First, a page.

Miriam and her group have an important educational role that they now play across an all-of-government approach. It used to be much more fragmented several years ago and we've worked to try to bring it in as a network of records management with clearer accountability and much more direction around that kind of triage approach, to use your language. It happens all through the organization, not just within the archivist area.
Mr. David Zimmer: And finally, to use your expression, this idea that there's high-level document stuff—obviously, you're going to hang on to that; it's easy to decide to hang on to it—there's the clutter at the bottom and, as you said, the in-between, which is the really hard work, in terms of keeping it or not keeping it. In a typical ministry, what would the breakdown be of high-level, this middle piece where you've really got to think it through, and the junk? Is it 30-30-30?
Ms. Michelle DiEmanuele: That's very difficult to answer. If you look at the Ministry of the Attorney General, for instance, and you think about the nature of its business, there's a much higher level of retention of records versus other parts of government, which wouldn't have some of the same legislative requirements etc. It's very hard to give you a sense of that. What I can tell you is that each business is looked at very uniquely so that we don't just make improper assumptions around that kind of split.
I would say that from a ministry perspective, the ministries probably err more on the side of caution and leave some of those adjudicative processes and judgment calls to those who are trained to do it.
The Chair (Mr. Norman W. Sterling): Are there any other questions from the Liberal caucus at this time? If not, we'll go to Mr. Hardeman.
Mr. Ernie Hardeman: Thank you very much for your presentation. I appreciate the work that the archivists do. Following up on Mr. Zimmer's question about how you decide the records that are worth saving: Over time, how do we deal with the fact that something seemed like a real, saveable record today, and as the world turns, 10 or 20 years later, if you look at the significance of those records that you have no room for because capacity is all used up—how do you decide on the importance of all the records? Does the importance stay the same? If you've decided today that that's the record that needs saving, can we be assured that 50 years from now that's still the record that society most wants?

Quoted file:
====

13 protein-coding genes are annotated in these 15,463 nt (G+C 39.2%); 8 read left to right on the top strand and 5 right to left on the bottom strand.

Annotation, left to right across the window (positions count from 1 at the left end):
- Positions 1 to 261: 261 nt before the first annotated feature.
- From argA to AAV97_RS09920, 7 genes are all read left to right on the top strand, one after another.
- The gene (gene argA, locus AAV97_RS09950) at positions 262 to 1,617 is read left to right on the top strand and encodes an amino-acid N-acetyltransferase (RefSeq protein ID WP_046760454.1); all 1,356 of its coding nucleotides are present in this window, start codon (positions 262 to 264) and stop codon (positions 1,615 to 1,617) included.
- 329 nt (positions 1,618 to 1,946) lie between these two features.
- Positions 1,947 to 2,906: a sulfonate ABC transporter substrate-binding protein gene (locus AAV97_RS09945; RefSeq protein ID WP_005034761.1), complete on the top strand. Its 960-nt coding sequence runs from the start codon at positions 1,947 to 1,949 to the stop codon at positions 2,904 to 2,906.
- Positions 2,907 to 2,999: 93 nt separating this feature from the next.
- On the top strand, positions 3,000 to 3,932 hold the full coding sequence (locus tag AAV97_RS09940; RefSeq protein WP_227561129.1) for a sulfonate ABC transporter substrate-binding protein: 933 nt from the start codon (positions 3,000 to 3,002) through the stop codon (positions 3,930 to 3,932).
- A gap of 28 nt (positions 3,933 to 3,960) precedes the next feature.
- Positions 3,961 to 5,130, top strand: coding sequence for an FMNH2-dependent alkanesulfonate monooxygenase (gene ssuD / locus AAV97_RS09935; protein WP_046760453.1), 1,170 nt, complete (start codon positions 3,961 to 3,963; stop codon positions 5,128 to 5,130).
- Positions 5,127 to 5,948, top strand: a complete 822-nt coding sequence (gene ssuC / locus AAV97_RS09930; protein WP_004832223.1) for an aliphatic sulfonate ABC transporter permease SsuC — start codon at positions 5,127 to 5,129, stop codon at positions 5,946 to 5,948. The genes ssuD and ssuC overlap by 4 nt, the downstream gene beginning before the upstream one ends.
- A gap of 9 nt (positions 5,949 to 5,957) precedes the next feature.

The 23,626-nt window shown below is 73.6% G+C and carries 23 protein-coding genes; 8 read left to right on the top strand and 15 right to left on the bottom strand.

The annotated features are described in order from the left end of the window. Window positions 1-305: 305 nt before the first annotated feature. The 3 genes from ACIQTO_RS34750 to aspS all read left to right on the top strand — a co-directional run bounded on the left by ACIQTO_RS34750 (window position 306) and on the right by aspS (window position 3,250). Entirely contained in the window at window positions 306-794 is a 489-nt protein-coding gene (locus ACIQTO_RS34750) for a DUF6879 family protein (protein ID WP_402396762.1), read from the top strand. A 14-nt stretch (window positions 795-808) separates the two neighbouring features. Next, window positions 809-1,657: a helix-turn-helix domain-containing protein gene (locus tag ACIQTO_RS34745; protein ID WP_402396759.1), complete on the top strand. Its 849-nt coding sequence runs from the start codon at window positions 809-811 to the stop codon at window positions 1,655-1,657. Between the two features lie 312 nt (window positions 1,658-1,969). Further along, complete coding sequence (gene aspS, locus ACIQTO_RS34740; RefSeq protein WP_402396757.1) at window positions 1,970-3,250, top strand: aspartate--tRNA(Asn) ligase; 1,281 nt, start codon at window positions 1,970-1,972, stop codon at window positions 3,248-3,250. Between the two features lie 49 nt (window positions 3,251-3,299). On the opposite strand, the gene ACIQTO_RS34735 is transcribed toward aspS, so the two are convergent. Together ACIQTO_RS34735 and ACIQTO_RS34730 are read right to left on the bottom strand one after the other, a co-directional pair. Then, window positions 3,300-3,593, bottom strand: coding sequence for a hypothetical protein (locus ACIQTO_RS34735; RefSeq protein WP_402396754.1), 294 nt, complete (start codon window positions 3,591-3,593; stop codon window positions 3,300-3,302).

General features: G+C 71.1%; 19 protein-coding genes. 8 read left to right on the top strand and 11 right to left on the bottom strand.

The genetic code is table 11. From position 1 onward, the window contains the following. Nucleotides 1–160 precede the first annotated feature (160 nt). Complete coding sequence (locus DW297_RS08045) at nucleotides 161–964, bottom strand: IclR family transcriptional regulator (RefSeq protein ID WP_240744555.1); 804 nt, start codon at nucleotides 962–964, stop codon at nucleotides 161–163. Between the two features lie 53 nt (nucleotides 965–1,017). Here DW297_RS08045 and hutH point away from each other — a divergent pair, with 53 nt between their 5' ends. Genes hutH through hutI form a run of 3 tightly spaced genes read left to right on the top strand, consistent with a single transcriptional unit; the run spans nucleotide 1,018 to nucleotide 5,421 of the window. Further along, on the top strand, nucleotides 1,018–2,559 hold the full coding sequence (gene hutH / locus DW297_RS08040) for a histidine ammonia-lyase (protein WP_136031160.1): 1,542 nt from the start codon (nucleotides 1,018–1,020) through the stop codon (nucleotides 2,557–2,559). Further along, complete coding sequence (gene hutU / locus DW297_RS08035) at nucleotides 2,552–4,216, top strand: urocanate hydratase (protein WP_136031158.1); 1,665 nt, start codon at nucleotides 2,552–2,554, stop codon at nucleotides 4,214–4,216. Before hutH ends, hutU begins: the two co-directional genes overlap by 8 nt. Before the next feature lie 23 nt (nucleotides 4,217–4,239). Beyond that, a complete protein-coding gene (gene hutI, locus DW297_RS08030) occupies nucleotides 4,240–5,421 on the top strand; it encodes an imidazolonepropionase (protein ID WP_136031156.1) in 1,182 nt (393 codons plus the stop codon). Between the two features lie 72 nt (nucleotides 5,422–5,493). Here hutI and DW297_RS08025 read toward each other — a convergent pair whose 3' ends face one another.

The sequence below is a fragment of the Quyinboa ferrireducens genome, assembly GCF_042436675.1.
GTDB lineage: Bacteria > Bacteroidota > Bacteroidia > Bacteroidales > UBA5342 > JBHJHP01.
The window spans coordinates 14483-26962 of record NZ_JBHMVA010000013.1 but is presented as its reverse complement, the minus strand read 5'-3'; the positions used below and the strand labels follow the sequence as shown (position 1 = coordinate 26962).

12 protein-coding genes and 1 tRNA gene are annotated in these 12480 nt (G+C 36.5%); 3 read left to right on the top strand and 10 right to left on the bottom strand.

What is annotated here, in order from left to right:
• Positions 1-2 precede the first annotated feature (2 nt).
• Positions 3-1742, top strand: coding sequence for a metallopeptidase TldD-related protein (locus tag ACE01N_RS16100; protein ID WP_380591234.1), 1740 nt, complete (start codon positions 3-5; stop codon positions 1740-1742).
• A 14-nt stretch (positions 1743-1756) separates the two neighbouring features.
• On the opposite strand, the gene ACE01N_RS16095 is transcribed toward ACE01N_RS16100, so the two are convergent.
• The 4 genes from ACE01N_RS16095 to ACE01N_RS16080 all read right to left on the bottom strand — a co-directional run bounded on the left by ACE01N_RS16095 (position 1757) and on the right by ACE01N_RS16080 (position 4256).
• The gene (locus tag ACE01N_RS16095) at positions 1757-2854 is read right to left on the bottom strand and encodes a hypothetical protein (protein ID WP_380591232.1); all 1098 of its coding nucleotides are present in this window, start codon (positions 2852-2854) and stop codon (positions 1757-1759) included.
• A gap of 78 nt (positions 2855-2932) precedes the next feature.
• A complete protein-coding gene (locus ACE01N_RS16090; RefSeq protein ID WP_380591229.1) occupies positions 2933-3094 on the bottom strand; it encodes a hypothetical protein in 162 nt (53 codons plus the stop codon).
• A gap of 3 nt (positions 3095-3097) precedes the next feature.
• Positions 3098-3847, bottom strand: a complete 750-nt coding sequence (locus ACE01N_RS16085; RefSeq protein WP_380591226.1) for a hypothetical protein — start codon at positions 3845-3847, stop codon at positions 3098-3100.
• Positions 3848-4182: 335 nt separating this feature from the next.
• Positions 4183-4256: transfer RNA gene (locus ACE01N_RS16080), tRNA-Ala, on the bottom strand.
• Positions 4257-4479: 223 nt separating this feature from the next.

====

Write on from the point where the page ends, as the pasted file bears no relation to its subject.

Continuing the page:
Ms. Miriam McTiernan: That's a really good question about an ongoing issue that we deal with. As we move on, and as we look at records that we thought were worth keeping, as we reappraise records that are coming in, we will actually go back and say, "We only now need to keep a representative sample of that record." In my remarks I mentioned that we had destroyed 21% of the annual transfer. That had also been applied retroactively. If we make a selection decision, we apply it retroactively so we're not constantly keeping records.
Records also spend time in the records centre, where there's still a ministry custody. That also gives us some time to think about whether we want to take the full body or a selection body. That kind of constant rethinking, reappraising and looking at what's going on in the world, what research interests that we're aware of, happens every year.
Mr. Ernie Hardeman: In the auditor's report there are also some comments comparative to other jurisdictions, the number of records that we're saving as a percentage of those that come from the storage of the ministry, and you make your evaluation of which ones should be put into the archives. We have a very high percentage that makes the archives compared to other jurisdictions. Could you give me a reason for that?
Ms. Miriam McTiernan: I think what happens is that the records that go to the records centre are records where there needs to be a retention period. In the last six months, we have developed a schedule for transitory records, where we're saying to ministries, "Don't send these records to the records centre; destroy them on site." So when records go to the records centre, they're going to be there either because ministries will need them for business or because we want to have another look at them at the end of their time period. But, as I say, for those big volume groups of records, we do implement selection strategies at the time of bringing them into the archives, so that what we actually take into the archives is in line with what goes on across Canada.
Mr. Ernie Hardeman: In that same vein, if you look at the comparators across Canada, is the type of record you would save based on being an archivist regardless of where they work or run the archives, or is that also based on the local environment, as to which letter and how extensively each issue needs to be archived as opposed to all the paper that exists dealing with that subject?
Ms. Miriam McTiernan: It's a mixture of both. I participate in a group called the Council of Provincial and Territorial Archivists, and we talk a lot about some of the big issues, like the big-volume court records that we have to deal with. We will look at what each other is doing and then take it back and see how well it will work. We have to do what's right for Ontario, which might be quite different from what's right for other organizations. Their volume might not be the same as ours, but we do talk a lot about it because it's always good to get many ideas and thoughts on each issue. We do pay attention, but we also have to think about what's right here.